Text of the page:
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Nigeria’s ‘manifest destiny’ in West Africa: dominance without power


  • Daniel C. Bach


Ever since independence, messianic references to a natural Nigerian leadership in the affairs of the African continent have been ingrained in the conduct of Nigeria’s foreign policy. Internationally, Nigeria’s endowments of human and natural resources, deeply asymmetrical interactions with neighbouring states and the active engagement of successive regimes in the affairs of the continent have called for the country’s treatment as a regional power and a pivotal state for West Africa. However, Nigeria’s ‘manifest destiny’ remains more about influence than power. The country’s unsteady projection of structural or relational power starkly contrasts with the deep regional imprint left by trans-frontier networks that focus on Nigeria but operate independently of territorial affiliations. The related regionalisation process exacerbates the fluidity and fragility of region-building as much as problems of statehood and governance within Nigeria.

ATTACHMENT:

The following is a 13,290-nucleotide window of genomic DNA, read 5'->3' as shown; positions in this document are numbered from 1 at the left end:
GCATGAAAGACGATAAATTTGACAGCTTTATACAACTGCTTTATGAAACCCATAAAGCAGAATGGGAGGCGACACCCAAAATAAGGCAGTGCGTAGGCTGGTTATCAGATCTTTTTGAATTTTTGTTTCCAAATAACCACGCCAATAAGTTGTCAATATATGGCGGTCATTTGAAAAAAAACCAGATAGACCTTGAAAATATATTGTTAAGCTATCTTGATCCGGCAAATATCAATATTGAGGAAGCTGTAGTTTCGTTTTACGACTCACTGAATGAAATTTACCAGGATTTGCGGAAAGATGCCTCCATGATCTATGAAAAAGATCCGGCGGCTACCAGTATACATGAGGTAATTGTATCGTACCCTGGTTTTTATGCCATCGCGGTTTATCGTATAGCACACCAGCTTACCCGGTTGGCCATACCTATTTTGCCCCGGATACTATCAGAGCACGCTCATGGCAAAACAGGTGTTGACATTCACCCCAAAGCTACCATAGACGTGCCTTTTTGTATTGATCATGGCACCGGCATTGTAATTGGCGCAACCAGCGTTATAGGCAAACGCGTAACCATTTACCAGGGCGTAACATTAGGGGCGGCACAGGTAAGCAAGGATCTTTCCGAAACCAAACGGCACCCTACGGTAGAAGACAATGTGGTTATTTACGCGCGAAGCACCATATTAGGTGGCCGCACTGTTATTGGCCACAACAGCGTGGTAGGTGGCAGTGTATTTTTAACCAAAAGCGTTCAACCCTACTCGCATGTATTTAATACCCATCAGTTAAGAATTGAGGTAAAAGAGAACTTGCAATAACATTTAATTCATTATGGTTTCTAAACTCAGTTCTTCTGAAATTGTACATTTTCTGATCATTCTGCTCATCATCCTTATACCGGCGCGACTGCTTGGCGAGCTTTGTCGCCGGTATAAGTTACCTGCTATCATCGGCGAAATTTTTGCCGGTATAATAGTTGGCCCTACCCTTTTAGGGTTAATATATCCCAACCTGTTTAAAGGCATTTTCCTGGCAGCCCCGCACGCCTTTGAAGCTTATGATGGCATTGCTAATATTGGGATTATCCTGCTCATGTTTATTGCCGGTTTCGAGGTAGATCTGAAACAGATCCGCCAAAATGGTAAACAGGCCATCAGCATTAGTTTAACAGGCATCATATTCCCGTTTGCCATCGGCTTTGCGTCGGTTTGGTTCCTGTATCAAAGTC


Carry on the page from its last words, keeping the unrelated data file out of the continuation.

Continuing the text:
Suggested Citation

  • Daniel C. Bach, 2007. "Nigeria’s ‘manifest destiny’ in West Africa: dominance without power," Africa Spectrum, Institute of African Affairs, GIGA German Institute of Global and Area Studies, Hamburg, vol. 42(2), pages 301-321.
  • Handle: RePEc:gig:afjour:v:42:y:2007:i:2:p:301-321

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    References listed on IDEAS

    1. Gero Erdmann, 2007. "The Cleavage Model, Ethnicity and Voter Alignment in Africa: Conceptual and Methodological Problems Revisited," GIGA Working Paper Series 63, GIGA German Institute of Global and Area Studies.
    2. Mkandawire, Thandika, 2013. "Neopatrimonialism and the political economy of Economic Permormance in Africa: Critical Reflections," Arbetsrapport 2013:1, Institute for Futures Studies.
    3. Gero Erdmann, 1999. "Parteien in Afrika. Versuch eines Neuanfangs in der Parteienforschung," Africa Spectrum, Institute of African Affairs, GIGA German Institute of Global and Area Studies, Hamburg, vol. 34(3), pages 375-393.
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